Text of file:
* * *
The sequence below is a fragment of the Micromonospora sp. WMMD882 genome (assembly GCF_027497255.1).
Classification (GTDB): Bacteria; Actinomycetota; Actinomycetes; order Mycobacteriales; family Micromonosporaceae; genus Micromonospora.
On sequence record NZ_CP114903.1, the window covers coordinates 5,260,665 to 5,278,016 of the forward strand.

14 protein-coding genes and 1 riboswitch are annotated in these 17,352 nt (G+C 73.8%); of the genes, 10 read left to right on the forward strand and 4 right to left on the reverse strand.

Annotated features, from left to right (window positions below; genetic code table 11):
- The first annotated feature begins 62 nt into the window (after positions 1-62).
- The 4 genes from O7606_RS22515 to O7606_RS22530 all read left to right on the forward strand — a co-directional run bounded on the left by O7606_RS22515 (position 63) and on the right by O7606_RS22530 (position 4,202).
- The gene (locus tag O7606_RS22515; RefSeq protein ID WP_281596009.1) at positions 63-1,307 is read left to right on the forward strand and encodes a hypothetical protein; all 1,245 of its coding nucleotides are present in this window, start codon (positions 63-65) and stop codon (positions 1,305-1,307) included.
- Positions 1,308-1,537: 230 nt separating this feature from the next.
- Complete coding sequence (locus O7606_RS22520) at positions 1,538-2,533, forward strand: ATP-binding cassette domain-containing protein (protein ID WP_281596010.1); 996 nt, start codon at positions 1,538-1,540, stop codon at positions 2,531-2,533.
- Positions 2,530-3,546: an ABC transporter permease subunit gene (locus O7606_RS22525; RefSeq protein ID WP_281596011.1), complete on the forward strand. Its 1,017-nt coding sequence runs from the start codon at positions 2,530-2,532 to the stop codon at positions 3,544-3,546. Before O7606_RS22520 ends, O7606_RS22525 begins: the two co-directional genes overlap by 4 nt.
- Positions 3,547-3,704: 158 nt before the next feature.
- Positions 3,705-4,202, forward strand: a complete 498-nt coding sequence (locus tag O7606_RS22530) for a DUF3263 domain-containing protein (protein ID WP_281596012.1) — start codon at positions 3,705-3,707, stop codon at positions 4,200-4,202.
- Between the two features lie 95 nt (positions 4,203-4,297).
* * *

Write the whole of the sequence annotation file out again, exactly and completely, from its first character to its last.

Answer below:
The sequence below is a fragment of the Micromonospora sp. WMMD882 genome (assembly GCF_027497255.1).
Classification (GTDB): Bacteria; Actinomycetota; Actinomycetes; order Mycobacteriales; family Micromonosporaceae; genus Micromonospora.
On sequence record NZ_CP114903.1, the window covers coordinates 5,260,665 to 5,278,016 of the forward strand.

14 protein-coding genes and 1 riboswitch are annotated in these 17,352 nt (G+C 73.8%); of the genes, 10 read left to right on the forward strand and 4 right to left on the reverse strand.

Annotated features, from left to right (window positions below; genetic code table 11):
- The first annotated feature begins 62 nt into the window (after positions 1-62).
- The 4 genes from O7606_RS22515 to O7606_RS22530 all read left to right on the forward strand — a co-directional run bounded on the left by O7606_RS22515 (position 63) and on the right by O7606_RS22530 (position 4,202).
- The gene (locus tag O7606_RS22515; RefSeq protein ID WP_281596009.1) at positions 63-1,307 is read left to right on the forward strand and encodes a hypothetical protein; all 1,245 of its coding nucleotides are present in this window, start codon (positions 63-65) and stop codon (positions 1,305-1,307) included.
- Positions 1,308-1,537: 230 nt separating this feature from the next.
- Complete coding sequence (locus O7606_RS22520) at positions 1,538-2,533, forward strand: ATP-binding cassette domain-containing protein (protein ID WP_281596010.1); 996 nt, start codon at positions 1,538-1,540, stop codon at positions 2,531-2,533.
- Positions 2,530-3,546: an ABC transporter permease subunit gene (locus O7606_RS22525; RefSeq protein ID WP_281596011.1), complete on the forward strand. Its 1,017-nt coding sequence runs from the start codon at positions 2,530-2,532 to the stop codon at positions 3,544-3,546. Before O7606_RS22520 ends, O7606_RS22525 begins: the two co-directional genes overlap by 4 nt.
- Positions 3,547-3,704: 158 nt before the next feature.
- Positions 3,705-4,202, forward strand: a complete 498-nt coding sequence (locus tag O7606_RS22530) for a DUF3263 domain-containing protein (protein ID WP_281596012.1) — start codon at positions 3,705-3,707, stop codon at positions 4,200-4,202.
- Between the two features lie 95 nt (positions 4,203-4,297).